Speaking of which, inclusiveness as a principle would have been significantly more convincing had it been applied across the board… Anzai proudly displayed the 12 directors of the Japanese government’s Strategic Innovation Program, only to reveal that all 12 of them are male. Of course, the problem of gender monopoly in government, corporate, academics and society lies much deeper. But this sobering statistic was unfortunately echoed in the organization of this symposium, where 12 out of 12 AI experts invited to speak on the main stage, including the two moderators, were men.
If in developing countries AI is more oriented toward universal access (as in the case of medical treatment), in richer countries, the notions of AI combined with big data, furthermore associated with the smart city, are soon confronted with the problems of security and privacy.
During the break-out session dedicated to the smart city, an anthropologist participant pointed out that the definition of “smart” seemed to change with each presentation: What are the metrics of a “smart” city?
Hideaki Takagi, from the Economic Affairs Bureau of the City of Yokohama, added to the ecological quality of a smart city the quality of life of its residents: inclusiveness of diverse lifestyles; access to individual happiness. He highlighted the need to state a clear value of the smart city for all its citizens. For example, no crime—but at the expense of individual privacy?
Ethics and emotions
From an almost philosophical perspective, one of the parallel break-out sessions focused on the ethical and legal aspects of AI. According to Arisa Ema, researcher in alternative policies at the University of Tokyo, artificial intelligence is a mirror of our society; AI researchers have a social responsibility to ensure the ethical and unprejudiced behavior of their algorithms and bots. “It’s a conceptual investigation that would particularly benefit from international and interdisciplinary cooperation,” she said.
Already in 2017 and 2018, the Japanese Society for Artificial Intelligence drafted ethical guidelines for artificial intelligence R&D and Utilization Principles. They include collaboration, transparency, security, quality of data, respect for privacy, but also social responsibility, human dignity and contribution to humanity.
Ethical issues get more complicated when considering the legal status of artificially intelligent agents. Once intelligent machines become equally emotive and autonomous, can they effectively be considered as legal persons?
Laurence Devilliers, AI researcher at the Sorbonne University and CNRS in Paris, showed several examples of affective computing in robots, referencing Plutchik’s wheel of emotions to categorize human emotions. But robots such as Nao, who is capable of analyzing emotions in human voices, as well as other disembodied chatbots and emobots, only give the illusion of human intelligence, she reminded us.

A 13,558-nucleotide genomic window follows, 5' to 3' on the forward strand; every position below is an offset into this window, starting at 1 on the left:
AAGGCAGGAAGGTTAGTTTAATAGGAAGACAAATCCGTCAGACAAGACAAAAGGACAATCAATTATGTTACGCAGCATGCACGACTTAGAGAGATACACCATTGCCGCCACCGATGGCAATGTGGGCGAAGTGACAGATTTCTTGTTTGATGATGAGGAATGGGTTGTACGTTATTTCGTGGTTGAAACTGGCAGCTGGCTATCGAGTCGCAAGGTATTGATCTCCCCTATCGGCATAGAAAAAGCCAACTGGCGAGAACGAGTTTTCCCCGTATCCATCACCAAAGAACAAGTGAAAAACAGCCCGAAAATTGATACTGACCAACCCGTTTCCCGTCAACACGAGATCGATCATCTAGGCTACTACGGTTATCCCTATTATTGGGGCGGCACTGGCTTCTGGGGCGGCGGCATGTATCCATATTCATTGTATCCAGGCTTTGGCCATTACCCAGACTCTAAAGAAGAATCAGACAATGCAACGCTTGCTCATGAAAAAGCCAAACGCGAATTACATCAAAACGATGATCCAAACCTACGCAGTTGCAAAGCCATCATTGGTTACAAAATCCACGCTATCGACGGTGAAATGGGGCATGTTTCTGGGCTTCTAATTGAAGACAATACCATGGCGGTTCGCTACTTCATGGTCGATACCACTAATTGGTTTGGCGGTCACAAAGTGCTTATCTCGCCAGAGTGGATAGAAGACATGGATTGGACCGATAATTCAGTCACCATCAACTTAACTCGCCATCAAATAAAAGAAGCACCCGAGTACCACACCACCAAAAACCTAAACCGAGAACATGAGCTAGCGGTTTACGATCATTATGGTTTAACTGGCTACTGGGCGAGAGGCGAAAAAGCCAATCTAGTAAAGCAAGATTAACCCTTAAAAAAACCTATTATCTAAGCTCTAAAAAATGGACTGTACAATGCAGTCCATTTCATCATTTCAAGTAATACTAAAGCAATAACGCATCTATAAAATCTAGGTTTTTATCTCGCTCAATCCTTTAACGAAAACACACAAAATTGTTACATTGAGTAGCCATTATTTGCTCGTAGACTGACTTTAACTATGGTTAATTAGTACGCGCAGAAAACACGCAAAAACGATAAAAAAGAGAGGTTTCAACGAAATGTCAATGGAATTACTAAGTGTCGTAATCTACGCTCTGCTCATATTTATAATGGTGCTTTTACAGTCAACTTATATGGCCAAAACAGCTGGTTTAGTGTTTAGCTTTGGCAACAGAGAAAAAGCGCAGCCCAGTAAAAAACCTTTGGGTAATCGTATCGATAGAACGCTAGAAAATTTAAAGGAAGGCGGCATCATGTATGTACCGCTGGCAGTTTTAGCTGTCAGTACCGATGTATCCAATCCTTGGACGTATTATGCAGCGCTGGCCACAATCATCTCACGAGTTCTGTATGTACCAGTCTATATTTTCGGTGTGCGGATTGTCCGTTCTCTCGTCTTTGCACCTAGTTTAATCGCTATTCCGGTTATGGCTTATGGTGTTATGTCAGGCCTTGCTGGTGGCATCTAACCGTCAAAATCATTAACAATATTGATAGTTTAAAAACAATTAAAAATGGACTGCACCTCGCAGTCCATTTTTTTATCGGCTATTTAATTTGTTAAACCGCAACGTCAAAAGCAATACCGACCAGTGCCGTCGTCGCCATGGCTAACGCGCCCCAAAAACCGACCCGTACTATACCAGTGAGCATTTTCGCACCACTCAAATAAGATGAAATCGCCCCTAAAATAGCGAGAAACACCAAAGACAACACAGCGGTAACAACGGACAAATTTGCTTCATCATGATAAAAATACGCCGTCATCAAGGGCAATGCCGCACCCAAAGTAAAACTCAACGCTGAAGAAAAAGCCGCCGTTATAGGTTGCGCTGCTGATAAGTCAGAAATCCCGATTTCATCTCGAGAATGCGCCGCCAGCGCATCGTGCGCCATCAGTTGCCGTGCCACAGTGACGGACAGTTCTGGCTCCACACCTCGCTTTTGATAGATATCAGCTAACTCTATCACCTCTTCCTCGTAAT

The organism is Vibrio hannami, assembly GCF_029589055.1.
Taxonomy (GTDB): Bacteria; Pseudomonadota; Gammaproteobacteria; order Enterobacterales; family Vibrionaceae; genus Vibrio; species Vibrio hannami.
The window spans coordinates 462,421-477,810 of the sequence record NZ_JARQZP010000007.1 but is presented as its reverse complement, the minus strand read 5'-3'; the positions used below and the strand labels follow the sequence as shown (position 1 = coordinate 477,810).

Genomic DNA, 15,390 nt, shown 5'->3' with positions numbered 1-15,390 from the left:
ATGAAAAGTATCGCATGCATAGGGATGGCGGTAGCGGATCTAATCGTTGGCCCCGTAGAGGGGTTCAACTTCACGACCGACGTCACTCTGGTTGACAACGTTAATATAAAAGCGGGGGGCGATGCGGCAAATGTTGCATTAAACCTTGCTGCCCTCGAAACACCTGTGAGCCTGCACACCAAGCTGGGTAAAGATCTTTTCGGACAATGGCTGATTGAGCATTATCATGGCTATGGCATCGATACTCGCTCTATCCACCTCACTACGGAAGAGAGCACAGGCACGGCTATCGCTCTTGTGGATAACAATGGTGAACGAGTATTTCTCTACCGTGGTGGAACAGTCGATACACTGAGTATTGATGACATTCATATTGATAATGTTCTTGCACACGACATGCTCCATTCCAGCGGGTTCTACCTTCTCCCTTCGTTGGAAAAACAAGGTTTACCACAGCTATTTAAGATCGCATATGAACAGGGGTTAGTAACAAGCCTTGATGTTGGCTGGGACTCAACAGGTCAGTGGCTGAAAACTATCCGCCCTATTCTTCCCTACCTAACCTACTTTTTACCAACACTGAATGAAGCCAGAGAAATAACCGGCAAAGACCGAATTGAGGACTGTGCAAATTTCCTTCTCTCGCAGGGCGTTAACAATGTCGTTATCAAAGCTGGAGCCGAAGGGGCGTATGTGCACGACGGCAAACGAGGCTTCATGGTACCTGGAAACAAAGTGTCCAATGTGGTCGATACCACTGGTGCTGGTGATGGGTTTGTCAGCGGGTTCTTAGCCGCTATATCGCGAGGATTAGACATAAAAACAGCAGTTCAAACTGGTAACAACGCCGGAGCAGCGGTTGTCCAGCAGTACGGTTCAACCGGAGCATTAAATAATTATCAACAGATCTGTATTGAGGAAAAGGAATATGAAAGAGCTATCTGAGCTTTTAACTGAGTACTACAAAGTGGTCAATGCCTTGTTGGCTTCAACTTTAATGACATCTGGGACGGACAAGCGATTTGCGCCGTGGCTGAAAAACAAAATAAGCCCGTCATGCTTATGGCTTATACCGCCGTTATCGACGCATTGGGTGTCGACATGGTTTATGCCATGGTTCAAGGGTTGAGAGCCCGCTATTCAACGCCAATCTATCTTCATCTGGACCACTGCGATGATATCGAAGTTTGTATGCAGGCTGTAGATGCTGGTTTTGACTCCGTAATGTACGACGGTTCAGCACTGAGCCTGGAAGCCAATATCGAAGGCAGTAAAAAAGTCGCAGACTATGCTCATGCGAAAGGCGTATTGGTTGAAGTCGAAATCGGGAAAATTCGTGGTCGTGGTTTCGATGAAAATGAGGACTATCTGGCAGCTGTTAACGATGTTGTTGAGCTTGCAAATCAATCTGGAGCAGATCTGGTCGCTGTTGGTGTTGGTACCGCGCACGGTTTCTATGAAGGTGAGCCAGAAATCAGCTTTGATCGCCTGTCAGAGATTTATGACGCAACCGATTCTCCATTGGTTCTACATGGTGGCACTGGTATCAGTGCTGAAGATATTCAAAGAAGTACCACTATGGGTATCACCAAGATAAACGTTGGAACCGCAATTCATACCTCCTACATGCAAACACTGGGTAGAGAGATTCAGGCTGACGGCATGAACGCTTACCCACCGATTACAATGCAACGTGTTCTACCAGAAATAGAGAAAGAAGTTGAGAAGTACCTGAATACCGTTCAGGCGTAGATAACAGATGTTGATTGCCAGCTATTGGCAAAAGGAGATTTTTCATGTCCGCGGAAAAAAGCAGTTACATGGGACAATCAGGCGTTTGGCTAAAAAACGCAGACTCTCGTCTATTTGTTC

Even an internationally glorified robot like Sophia spits out prescripted dialogues along with mimetic facial expressions to seduce the masses; for better or worse, it’s a well-trained puppet on which we project our fantasies. Devilliers deplored the misinformation that surrounds AI, while pointing out in passing that the vast majority of “emotive” robots have female bodies and were designed by men. “Empathy is impossible in robots,” she concluded. “They have no emotional intelligence.”
Christoph von des Malsburg, from the Frankfurt Institute for Advanced Studies, disagreed. He countered that from a behavioral perspective, the machines of the future will have emotions. He predicts that we will eventually be able to initialize AI with the mental capacity of a 3-year-old child, for example. Then it will be a question of restraining its field of behavior and defining a code of ethics.
Jan-Erik Schirmer, researcher at Humboldt University of Berlin and the author of a paper on AI and legal personality, proposes to consider artificial agents, not according to their capacity or behavior, but from a social sciences perspective. If Sophia is a de facto Saudi citizen and Paro the original seal robot is officially registered as a family member of its Japanese creator, new AI agents deserve their own status, if only to avoid the thorny moral issues of humanizing them before the law.
Schirmer introduces the German term Teilrechtsfähigkeit, or partial legal capacity, which designates a particular status between object and subject. This “bauhaus” solution, where form follows function, consists in reconstructing a limited version of the status of subject according to the needs of a particular situation (similar to the status of the unborn child)… Will this promising and pragmatic legal strategy be able to evolve at the speed of its moving target?
If the United States has GAFA, China has big data, Germany has Industry 4.0, Japan has Society 5.0 and France has Cédric Villani, we could all benefit from more international cooperation and collaboration in multilateral events such as this one.
More information on the AI symposium organized by DWIH